Cape Town, South Africa


Cape Town was recognised as the most biodiverse city in the world in 2017. Thanks to its initiatives it still continues to be one of the most biodiverse cities to this day. 

Working with various partners, the City established the fine scale conservation plan for the Cape Town area, the Biodiversity Network (BioNet). The BioNet is a spatial representation of the network of sites needed to meet the national conservation targets of the terrestrial vegetation and wetland ecosystems found in Cape Town. Through various initiatives, over 55,000 hectares - or 65% of the BioNet  -  has now been secured under the National Environmental Management: Protected Areas Act. One of the tools being used is that of Conservation Stewardship where conservation agreements are signed with private landowners. Besides the BioNet, Cape Town’s green spaces include 307 km of coastline, public parks, and green belts. The City also currently manages 21 nature reserves, 14 district parks and 354 greenbelts across Cape Town.  

Environmental education and awareness building in Cape Town. Photo provided by the City of Cape Town

To empower individuals to better appreciate and protect the green spaces around them, Cape Town has implemented environmental education and outreach programmes at nature reserves, encouraging citizens to track their carbon footprint and make smarter choices in their daily lives. Cape Town also works with civil organisations and holds biodiversity-based events – like the ‘Birdathon’ at False Bay Nature Reserve - as well as “open days” where access to all the city’s nature reserves is free of charge.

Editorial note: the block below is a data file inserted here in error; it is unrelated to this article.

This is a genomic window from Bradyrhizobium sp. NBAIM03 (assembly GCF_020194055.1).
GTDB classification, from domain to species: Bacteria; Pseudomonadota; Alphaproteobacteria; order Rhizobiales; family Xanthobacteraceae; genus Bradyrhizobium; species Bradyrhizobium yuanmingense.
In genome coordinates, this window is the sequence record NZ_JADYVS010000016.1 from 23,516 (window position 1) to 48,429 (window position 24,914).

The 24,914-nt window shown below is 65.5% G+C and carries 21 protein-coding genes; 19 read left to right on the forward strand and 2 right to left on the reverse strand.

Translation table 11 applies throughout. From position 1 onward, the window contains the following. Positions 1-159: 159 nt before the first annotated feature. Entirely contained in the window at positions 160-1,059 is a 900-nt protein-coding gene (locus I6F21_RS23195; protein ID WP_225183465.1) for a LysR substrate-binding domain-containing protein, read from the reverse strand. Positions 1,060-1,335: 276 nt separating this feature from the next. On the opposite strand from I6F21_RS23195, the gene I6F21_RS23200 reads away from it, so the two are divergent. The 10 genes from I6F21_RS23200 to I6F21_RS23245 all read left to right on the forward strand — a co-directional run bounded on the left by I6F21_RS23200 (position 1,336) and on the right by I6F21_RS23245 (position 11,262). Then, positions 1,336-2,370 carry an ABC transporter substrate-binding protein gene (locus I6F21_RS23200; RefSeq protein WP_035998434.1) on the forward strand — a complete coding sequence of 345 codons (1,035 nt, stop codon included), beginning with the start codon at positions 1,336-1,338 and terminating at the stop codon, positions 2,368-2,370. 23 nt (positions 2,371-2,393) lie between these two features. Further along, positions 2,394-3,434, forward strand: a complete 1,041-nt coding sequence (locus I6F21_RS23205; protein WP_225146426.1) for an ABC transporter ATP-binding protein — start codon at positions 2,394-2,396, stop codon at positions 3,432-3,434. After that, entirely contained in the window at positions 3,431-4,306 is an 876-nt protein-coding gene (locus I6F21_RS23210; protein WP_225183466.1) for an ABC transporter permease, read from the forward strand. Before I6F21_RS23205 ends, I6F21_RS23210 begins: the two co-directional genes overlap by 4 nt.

Furthermore, Cape Town is a prime example of how environmental protection benefits both nature and people. For one, areas where invasive alien vegetation have been removed have improved spaces for community use, as well as reduced opportunities for crime by taking away vegetation that criminals can otherwise use as “cover”. In addition, from 2020 to date, the city has created 1,691 job opportunities for the community - totalling 53,000 days of temporary employment - that revolve around protecting and maintaining the nature reserves and BioNet. 

City of Cape Town with the Landowner of one of the Biodiversity Stewardship sites. Photo provided by the City of Cape Town

But the City’s efforts to keep the environment and its citizens in mind go beyond job creation – Cape Town has also implemented programs to help upskill and nurture future industry professionals. The city’s Invasive Species Unit initiated The Kader Asmal Skills Development Programme in September 2018, helping equip individuals with the necessary “green skills” and experience to become more employable or to one day start their own Small, Medium and Micro Enterprises (SMMEs) that support the city’s environmental restoration and protection efforts.


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Connect2Earth is part of the project “Scaling up Biodiversity Communication”, supported by Germany’s Federal Ministry of the Environment, Nature Conservation and Nuclear Safety with funding from the International Climate Initiative (IKI)